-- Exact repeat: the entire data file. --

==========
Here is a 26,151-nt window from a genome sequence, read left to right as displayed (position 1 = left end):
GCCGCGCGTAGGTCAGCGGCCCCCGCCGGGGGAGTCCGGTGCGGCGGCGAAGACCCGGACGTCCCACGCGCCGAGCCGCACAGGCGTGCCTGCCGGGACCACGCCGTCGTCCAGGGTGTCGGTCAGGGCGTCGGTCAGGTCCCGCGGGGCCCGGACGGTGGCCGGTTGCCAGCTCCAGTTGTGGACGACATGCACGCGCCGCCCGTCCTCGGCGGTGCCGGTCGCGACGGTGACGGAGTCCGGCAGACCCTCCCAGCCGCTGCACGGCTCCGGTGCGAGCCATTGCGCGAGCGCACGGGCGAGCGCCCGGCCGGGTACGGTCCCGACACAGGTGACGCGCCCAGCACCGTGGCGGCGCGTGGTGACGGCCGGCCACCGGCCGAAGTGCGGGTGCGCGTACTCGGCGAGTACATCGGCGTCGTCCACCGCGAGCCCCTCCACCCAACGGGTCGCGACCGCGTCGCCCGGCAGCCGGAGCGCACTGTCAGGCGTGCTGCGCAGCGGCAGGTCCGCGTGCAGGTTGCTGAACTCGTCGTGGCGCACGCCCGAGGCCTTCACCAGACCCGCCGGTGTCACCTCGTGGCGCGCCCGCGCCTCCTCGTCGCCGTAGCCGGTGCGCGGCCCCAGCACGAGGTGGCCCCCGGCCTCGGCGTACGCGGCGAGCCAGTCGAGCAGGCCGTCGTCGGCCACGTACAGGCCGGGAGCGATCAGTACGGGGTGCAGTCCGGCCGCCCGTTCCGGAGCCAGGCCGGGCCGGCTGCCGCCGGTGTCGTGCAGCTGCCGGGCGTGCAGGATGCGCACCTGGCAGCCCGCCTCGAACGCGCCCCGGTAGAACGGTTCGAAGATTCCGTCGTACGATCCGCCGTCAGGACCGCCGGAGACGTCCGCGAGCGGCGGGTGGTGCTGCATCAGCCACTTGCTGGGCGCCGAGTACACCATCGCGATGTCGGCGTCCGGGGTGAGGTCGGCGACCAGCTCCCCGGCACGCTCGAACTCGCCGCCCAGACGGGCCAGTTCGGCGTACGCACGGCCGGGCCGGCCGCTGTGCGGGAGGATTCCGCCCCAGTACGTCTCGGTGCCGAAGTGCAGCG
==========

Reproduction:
Here is a 26,151-nt window from a genome sequence, read left to right as displayed (position 1 = left end):
GCCGCGCGTAGGTCAGCGGCCCCCGCCGGGGGAGTCCGGTGCGGCGGCGAAGACCCGGACGTCCCACGCGCCGAGCCGCACAGGCGTGCCTGCCGGGACCACGCCGTCGTCCAGGGTGTCGGTCAGGGCGTCGGTCAGGTCCCGCGGGGCCCGGACGGTGGCCGGTTGCCAGCTCCAGTTGTGGACGACATGCACGCGCCGCCCGTCCTCGGCGGTGCCGGTCGCGACGGTGACGGAGTCCGGCAGACCCTCCCAGCCGCTGCACGGCTCCGGTGCGAGCCATTGCGCGAGCGCACGGGCGAGCGCCCGGCCGGGTACGGTCCCGACACAGGTGACGCGCCCAGCACCGTGGCGGCGCGTGGTGACGGCCGGCCACCGGCCGAAGTGCGGGTGCGCGTACTCGGCGAGTACATCGGCGTCGTCCACCGCGAGCCCCTCCACCCAACGGGTCGCGACCGCGTCGCCCGGCAGCCGGAGCGCACTGTCAGGCGTGCTGCGCAGCGGCAGGTCCGCGTGCAGGTTGCTGAACTCGTCGTGGCGCACGCCCGAGGCCTTCACCAGACCCGCCGGTGTCACCTCGTGGCGCGCCCGCGCCTCCTCGTCGCCGTAGCCGGTGCGCGGCCCCAGCACGAGGTGGCCCCCGGCCTCGGCGTACGCGGCGAGCCAGTCGAGCAGGCCGTCGTCGGCCACGTACAGGCCGGGAGCGATCAGTACGGGGTGCAGTCCGGCCGCCCGTTCCGGAGCCAGGCCGGGCCGGCTGCCGCCGGTGTCGTGCAGCTGCCGGGCGTGCAGGATGCGCACCTGGCAGCCCGCCTCGAACGCGCCCCGGTAGAACGGTTCGAAGATTCCGTCGTACGATCCGCCGTCAGGACCGCCGGAGACGTCCGCGAGCGGCGGGTGGTGCTGCATCAGCCACTTGCTGGGCGCCGAGTACACCATCGCGATGTCGGCGTCCGGGGTGAGGTCGGCGACCAGCTCCCCGGCACGCTCGAACTCGCCGCCCAGACGGGCCAGTTCGGCGTACGCACGGCCGGGCCGGCCGCTGTGCGGGAGGATTCCGCCCCAGTACGTCTCGGTGCCGAAGTGCAGCG